|$$$$ This Issue: About Money $$$$|
U. S. Savings Bonds
Your financial institution sells and redeems government savings bonds. When you purchase a savings bond, you pay half the value of the bond. When the bond matures, you can cash it in for the face value. When you buy a savings bond, you are lending the government money. The extra money you get when you cash the bond is the interest the government pays to use your money.
Tips to care for your savings bonds:
A way to make your money grow is to invest it. Investing is buying something in the belief that it will grow in value. Investing money can be risky. You can turn your hobby into an investment. If you collect items such as Baseball cards, other trading cards, comic books, coins, dolls, etc., you are investing money. To make your investment grow in value, you need to know which items are valuable and which are not.
Tips On Collectibles:
Turning your hobby into an investment is great! But you need to enjoy collecting. Investing in collectibles only for the money may be disappointing.
Planting the Seeds of a Savings Habit
The best way to build a savings account is to make saving a habit. Save something every time you get some money. Pay yourself first and treat savings like a bill you owe.
Think of these deposits like seeds you plant in a garden. These small seeds will turn into a lot of greenery if you plant and care for them. Small deposits, made regularly, to your savings account will turn into a lot of greenery too.
Where does money come from?
Ever wonder where money actually comes from? Well, paper money is produced by the Bureau of Engraving and Printing, a division of the U.S. Treasury Department, which is based in Washington, DC.
Coins, on the other hand, are produced by the U.S. Mint, also a division of the U.S. treasury Department, which has production facilities located throughout the United States, including Philadelphia, PA; Denver, CO; San Francisco, CA; and West Point, NY.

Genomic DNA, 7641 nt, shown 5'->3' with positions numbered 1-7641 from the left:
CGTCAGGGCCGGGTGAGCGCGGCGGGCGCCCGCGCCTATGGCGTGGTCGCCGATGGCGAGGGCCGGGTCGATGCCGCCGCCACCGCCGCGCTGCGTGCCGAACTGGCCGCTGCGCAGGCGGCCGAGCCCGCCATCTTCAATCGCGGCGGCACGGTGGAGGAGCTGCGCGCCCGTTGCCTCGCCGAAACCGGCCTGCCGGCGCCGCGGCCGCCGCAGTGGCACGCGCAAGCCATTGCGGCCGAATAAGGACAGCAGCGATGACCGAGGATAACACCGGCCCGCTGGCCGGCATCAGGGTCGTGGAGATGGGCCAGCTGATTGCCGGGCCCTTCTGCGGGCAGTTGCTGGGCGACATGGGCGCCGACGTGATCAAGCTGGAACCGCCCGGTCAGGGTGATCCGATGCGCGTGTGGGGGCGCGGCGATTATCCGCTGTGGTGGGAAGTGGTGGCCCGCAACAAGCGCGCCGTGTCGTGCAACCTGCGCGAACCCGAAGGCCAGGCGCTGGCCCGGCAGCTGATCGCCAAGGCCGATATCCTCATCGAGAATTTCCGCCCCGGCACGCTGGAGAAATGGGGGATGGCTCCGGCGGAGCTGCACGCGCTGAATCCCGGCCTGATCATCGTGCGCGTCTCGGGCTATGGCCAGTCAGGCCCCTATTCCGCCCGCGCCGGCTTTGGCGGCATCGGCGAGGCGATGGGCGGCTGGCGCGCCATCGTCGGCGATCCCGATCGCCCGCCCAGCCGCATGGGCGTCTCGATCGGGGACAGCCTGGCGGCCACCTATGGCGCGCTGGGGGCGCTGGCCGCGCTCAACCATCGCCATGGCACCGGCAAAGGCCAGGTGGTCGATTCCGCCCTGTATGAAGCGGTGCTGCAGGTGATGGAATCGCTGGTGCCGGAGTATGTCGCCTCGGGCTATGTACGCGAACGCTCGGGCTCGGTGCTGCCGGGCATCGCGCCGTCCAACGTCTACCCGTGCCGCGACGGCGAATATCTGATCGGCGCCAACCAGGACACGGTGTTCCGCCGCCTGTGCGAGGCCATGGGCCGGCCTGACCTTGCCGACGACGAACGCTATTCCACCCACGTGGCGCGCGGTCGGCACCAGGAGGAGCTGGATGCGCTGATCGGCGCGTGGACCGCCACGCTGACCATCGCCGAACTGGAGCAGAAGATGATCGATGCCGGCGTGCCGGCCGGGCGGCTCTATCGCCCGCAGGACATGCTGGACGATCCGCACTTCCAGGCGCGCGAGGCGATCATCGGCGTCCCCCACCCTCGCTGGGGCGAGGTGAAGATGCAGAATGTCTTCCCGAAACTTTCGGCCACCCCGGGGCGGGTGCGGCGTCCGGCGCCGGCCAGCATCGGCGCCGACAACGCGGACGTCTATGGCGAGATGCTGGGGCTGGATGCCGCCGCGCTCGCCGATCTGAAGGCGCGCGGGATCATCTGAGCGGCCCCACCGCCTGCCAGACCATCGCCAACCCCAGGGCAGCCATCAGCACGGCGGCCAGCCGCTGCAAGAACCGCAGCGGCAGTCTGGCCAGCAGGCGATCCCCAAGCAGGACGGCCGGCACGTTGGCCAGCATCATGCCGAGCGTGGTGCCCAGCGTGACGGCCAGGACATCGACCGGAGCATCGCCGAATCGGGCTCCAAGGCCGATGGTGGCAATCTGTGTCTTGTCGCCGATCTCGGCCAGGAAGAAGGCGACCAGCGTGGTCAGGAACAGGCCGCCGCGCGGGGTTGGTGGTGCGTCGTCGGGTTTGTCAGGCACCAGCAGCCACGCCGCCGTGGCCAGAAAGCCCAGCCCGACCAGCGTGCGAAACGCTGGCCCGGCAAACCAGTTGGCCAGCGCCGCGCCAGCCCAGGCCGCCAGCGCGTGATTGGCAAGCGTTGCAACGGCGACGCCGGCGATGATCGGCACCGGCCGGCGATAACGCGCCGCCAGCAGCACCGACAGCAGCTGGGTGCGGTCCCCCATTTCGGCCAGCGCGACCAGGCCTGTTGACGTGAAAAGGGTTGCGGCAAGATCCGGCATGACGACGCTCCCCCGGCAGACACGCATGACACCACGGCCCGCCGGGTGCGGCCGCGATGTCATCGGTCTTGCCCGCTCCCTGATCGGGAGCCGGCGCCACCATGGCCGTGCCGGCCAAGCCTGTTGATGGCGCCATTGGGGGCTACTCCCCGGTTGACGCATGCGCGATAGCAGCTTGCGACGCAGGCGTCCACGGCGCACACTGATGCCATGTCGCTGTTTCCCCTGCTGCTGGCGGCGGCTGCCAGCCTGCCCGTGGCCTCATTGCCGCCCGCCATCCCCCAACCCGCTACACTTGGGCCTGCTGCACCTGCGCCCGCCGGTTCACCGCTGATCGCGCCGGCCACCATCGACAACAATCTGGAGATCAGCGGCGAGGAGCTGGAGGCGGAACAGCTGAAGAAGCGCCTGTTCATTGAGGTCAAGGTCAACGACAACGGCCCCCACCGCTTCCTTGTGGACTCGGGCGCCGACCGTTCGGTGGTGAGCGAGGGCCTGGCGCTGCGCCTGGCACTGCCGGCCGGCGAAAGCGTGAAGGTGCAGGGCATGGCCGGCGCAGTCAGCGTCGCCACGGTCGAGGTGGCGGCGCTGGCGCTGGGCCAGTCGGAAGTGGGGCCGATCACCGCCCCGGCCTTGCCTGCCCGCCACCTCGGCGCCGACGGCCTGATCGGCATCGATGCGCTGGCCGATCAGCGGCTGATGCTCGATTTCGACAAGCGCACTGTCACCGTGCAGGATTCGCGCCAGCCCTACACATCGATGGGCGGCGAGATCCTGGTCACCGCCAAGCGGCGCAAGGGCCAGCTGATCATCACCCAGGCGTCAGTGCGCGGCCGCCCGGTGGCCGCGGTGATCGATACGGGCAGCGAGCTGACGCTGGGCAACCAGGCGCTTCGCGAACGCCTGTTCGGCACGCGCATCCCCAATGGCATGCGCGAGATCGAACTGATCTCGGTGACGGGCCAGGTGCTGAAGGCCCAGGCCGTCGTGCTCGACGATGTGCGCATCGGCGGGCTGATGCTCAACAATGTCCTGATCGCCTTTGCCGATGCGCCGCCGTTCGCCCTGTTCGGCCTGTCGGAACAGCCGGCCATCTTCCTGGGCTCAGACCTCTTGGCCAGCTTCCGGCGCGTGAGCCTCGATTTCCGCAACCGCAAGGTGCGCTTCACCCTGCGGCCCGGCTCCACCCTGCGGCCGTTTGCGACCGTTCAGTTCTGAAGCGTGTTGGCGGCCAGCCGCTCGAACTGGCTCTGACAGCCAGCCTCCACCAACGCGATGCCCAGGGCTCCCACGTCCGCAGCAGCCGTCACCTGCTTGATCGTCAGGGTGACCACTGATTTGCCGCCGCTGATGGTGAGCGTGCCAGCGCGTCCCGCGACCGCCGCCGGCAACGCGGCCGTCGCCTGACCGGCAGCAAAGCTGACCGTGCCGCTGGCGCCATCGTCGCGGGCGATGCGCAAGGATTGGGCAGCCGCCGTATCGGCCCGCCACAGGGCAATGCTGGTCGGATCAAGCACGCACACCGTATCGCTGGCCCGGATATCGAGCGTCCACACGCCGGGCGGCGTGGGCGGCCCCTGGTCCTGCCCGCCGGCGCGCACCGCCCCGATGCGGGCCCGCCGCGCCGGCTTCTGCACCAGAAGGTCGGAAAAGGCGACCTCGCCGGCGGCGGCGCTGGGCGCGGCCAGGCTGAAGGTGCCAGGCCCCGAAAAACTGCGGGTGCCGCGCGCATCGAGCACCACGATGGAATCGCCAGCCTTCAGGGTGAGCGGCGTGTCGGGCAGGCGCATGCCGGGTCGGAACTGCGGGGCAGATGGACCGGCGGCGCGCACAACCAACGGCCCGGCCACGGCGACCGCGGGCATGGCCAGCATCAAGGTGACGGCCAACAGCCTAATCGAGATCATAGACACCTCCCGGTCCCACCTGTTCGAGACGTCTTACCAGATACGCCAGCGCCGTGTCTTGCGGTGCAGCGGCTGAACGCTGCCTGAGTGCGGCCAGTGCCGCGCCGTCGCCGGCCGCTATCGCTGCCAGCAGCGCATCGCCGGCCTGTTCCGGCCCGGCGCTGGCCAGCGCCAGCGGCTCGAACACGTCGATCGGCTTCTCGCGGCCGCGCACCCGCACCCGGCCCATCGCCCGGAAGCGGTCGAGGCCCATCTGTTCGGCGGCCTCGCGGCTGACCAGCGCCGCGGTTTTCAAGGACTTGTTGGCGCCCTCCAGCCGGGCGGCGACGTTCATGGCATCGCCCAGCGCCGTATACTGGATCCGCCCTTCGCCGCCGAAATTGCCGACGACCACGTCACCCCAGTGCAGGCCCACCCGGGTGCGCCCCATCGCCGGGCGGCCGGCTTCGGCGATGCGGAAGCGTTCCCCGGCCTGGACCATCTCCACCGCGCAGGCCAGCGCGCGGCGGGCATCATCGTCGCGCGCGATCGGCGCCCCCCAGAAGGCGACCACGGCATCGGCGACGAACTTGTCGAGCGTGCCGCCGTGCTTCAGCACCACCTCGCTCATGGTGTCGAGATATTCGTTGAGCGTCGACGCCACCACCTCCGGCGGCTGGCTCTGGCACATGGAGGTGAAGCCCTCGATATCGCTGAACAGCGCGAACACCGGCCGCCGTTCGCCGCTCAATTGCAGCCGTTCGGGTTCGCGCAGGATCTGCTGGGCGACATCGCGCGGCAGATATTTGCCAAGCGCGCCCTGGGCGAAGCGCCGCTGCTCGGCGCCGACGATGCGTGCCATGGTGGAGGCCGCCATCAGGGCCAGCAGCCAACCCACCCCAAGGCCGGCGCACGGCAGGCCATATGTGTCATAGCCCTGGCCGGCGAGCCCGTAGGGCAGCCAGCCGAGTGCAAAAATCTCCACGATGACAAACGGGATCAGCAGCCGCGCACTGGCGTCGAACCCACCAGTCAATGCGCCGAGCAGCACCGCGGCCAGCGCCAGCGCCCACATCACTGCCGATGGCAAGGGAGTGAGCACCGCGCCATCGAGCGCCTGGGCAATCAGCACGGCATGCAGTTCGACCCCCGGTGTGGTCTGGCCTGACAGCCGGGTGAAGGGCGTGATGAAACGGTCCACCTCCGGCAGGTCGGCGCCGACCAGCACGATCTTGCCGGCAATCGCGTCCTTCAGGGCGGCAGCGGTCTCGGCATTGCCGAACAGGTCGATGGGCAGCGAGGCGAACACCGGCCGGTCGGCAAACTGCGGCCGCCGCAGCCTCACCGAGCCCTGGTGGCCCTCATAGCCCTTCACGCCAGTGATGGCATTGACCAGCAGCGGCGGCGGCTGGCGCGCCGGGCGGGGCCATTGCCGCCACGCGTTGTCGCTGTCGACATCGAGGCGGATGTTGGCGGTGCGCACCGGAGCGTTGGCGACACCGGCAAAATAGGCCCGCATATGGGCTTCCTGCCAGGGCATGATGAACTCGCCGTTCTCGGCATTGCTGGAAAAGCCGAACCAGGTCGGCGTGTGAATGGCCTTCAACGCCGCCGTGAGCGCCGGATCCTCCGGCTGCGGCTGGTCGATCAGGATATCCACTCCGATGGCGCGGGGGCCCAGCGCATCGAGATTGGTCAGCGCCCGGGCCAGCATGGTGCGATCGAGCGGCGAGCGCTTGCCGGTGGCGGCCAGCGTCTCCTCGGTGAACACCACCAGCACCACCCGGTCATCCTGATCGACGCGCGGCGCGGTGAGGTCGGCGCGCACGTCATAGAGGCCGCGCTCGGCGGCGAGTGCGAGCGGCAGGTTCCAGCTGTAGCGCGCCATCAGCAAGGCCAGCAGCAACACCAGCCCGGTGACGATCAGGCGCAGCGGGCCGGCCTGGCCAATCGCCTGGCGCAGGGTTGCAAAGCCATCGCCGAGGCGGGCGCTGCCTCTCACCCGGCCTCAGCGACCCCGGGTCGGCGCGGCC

The most commonly produced bill is the $1 bill. In 1995, the most recent year for which production figures are available, the Bureau produced more than 4 billion $1 bills. Stretched end-to-end, the bills would circle the globe 15 times!
The Bureau also produces about 70 percent of the nation's postage stamps, with the other 30% being printed by private companies. The Mint, in addition to producing our country's coin supply, is also responsible for keeping the nations gold deposits safe at Fort Knox, KY.
Money is used to make a lot of things happen. Here's an easy magic trick you can do!
While you look away, have a friend pick one of 5 nickels and remember the date. Tell him to hold it tightly in his hand and think of the date for at least 30 seconds. Then tell him to put it back on the table and mix up the coins. When you turn around you touch each one and then just like magic you can tell your friend the date of the nickel he picked.
The Secret: The coin your friend picked will be the warmest from being held tightly in his hand!